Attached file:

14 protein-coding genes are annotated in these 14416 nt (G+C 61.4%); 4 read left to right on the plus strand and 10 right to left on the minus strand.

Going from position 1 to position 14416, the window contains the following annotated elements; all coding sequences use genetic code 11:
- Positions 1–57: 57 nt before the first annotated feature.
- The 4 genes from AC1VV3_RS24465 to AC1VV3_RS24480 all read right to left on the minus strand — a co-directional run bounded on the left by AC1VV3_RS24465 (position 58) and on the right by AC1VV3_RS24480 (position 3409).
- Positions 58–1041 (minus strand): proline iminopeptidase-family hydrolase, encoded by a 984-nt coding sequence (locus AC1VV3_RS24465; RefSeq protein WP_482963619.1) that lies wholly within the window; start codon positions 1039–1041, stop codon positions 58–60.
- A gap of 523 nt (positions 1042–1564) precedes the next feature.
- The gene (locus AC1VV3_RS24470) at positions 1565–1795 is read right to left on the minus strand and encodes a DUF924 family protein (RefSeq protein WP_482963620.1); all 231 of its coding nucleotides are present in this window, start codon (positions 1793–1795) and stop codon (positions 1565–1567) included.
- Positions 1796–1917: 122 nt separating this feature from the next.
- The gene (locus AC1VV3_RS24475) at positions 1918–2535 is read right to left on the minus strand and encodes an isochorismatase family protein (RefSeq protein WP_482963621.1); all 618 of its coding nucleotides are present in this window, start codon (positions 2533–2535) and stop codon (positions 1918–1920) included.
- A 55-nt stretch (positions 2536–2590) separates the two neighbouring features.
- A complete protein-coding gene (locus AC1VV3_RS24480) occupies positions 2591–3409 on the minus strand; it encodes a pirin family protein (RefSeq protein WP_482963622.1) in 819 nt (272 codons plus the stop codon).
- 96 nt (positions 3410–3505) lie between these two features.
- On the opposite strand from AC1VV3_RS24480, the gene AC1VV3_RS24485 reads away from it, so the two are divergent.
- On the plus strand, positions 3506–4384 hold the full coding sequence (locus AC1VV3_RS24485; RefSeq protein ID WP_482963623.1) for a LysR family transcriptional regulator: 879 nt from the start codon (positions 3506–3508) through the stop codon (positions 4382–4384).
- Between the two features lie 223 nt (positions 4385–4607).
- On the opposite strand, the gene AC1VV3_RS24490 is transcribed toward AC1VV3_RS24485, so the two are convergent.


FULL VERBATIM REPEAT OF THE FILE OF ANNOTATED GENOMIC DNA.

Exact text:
14 protein-coding genes are annotated in these 14416 nt (G+C 61.4%); 4 read left to right on the plus strand and 10 right to left on the minus strand.

Going from position 1 to position 14416, the window contains the following annotated elements; all coding sequences use genetic code 11:
- Positions 1–57: 57 nt before the first annotated feature.
- The 4 genes from AC1VV3_RS24465 to AC1VV3_RS24480 all read right to left on the minus strand — a co-directional run bounded on the left by AC1VV3_RS24465 (position 58) and on the right by AC1VV3_RS24480 (position 3409).
- Positions 58–1041 (minus strand): proline iminopeptidase-family hydrolase, encoded by a 984-nt coding sequence (locus AC1VV3_RS24465; RefSeq protein WP_482963619.1) that lies wholly within the window; start codon positions 1039–1041, stop codon positions 58–60.
- A gap of 523 nt (positions 1042–1564) precedes the next feature.
- The gene (locus AC1VV3_RS24470) at positions 1565–1795 is read right to left on the minus strand and encodes a DUF924 family protein (RefSeq protein WP_482963620.1); all 231 of its coding nucleotides are present in this window, start codon (positions 1793–1795) and stop codon (positions 1565–1567) included.
- Positions 1796–1917: 122 nt separating this feature from the next.
- The gene (locus AC1VV3_RS24475) at positions 1918–2535 is read right to left on the minus strand and encodes an isochorismatase family protein (RefSeq protein WP_482963621.1); all 618 of its coding nucleotides are present in this window, start codon (positions 2533–2535) and stop codon (positions 1918–1920) included.
- A 55-nt stretch (positions 2536–2590) separates the two neighbouring features.
- A complete protein-coding gene (locus AC1VV3_RS24480) occupies positions 2591–3409 on the minus strand; it encodes a pirin family protein (RefSeq protein WP_482963622.1) in 819 nt (272 codons plus the stop codon).
- 96 nt (positions 3410–3505) lie between these two features.
- On the opposite strand from AC1VV3_RS24480, the gene AC1VV3_RS24485 reads away from it, so the two are divergent.
- On the plus strand, positions 3506–4384 hold the full coding sequence (locus AC1VV3_RS24485; RefSeq protein ID WP_482963623.1) for a LysR family transcriptional regulator: 879 nt from the start codon (positions 3506–3508) through the stop codon (positions 4382–4384).
- Between the two features lie 223 nt (positions 4385–4607).
- On the opposite strand, the gene AC1VV3_RS24490 is transcribed toward AC1VV3_RS24485, so the two are convergent.